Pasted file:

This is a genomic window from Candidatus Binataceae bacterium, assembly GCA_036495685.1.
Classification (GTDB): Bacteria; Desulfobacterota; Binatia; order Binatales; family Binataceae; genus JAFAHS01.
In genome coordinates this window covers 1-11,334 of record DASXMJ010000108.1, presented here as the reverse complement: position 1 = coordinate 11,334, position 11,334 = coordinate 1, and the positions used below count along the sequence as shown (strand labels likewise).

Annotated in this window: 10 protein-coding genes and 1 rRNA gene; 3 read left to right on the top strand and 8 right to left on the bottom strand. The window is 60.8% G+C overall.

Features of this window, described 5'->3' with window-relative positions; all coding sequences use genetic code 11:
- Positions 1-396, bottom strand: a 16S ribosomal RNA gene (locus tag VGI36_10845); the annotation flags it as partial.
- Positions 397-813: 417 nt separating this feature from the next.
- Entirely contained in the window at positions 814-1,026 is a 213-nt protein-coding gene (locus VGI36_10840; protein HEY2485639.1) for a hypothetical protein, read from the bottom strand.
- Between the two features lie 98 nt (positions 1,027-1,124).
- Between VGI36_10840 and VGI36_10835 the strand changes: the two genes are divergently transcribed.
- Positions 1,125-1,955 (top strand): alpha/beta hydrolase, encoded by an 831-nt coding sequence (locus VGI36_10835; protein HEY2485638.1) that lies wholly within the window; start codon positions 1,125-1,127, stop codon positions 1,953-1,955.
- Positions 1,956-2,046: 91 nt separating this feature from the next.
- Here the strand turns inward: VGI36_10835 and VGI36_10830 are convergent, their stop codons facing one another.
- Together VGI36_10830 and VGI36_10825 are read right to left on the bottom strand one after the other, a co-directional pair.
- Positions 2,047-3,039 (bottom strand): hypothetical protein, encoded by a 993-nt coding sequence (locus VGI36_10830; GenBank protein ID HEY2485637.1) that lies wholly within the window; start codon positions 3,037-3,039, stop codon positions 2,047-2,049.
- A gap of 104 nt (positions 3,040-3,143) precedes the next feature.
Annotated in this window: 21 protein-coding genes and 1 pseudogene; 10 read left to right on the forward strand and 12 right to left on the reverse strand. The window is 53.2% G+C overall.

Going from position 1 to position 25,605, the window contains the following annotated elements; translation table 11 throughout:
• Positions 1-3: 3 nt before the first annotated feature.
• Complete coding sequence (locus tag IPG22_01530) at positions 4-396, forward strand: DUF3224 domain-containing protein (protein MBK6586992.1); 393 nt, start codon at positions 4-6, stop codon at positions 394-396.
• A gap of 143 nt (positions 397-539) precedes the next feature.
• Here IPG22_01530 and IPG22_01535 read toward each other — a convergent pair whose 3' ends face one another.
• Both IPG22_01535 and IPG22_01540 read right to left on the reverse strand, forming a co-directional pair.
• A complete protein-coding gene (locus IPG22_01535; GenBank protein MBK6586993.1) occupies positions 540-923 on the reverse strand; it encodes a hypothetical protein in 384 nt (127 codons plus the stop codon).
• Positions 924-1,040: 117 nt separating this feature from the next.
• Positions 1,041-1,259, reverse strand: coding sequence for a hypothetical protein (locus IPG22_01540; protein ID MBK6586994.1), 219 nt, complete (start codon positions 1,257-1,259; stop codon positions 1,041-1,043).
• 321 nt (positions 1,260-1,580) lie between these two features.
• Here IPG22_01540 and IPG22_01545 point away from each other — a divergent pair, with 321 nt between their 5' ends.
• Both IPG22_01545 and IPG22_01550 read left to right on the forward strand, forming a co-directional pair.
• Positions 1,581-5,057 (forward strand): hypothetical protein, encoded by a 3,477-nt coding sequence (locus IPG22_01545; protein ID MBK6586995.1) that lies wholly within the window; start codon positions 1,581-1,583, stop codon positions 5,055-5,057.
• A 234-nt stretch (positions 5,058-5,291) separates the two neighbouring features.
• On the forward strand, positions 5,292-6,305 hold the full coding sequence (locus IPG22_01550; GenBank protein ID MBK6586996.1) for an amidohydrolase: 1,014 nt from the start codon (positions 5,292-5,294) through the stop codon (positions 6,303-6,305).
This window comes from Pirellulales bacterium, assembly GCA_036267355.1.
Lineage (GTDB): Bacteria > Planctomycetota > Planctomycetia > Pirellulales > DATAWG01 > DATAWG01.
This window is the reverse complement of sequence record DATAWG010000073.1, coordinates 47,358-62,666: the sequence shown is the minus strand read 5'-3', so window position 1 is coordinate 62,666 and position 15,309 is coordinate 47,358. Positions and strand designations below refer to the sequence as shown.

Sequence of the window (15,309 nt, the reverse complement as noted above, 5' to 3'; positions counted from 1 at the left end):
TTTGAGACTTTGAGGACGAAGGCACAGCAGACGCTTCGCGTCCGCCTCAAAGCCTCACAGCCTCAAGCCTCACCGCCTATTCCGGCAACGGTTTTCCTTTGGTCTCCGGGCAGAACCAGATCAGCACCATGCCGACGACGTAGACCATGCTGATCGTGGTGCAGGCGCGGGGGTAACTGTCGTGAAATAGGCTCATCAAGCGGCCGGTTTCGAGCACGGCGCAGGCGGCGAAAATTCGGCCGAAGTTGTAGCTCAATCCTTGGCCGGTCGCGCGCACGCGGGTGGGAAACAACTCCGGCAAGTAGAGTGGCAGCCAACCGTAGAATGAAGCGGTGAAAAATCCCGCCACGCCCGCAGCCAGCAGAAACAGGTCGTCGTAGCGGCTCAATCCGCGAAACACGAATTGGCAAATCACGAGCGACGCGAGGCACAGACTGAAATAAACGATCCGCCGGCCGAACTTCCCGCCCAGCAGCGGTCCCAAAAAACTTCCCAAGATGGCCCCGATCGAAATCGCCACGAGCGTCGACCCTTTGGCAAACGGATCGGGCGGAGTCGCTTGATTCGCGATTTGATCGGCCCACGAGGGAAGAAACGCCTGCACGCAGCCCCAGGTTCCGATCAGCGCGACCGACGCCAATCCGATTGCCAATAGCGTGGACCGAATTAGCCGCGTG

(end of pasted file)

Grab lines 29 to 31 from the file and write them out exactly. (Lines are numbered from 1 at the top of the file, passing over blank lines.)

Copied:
• Both IPG22_01545 and IPG22_01550 read left to right on the forward strand, forming a co-directional pair.
• Positions 1,581-5,057 (forward strand): hypothetical protein, encoded by a 3,477-nt coding sequence (locus IPG22_01545; protein ID MBK6586995.1) that lies wholly within the window; start codon positions 1,581-1,583, stop codon positions 5,055-5,057.
• A 234-nt stretch (positions 5,058-5,291) separates the two neighbouring features.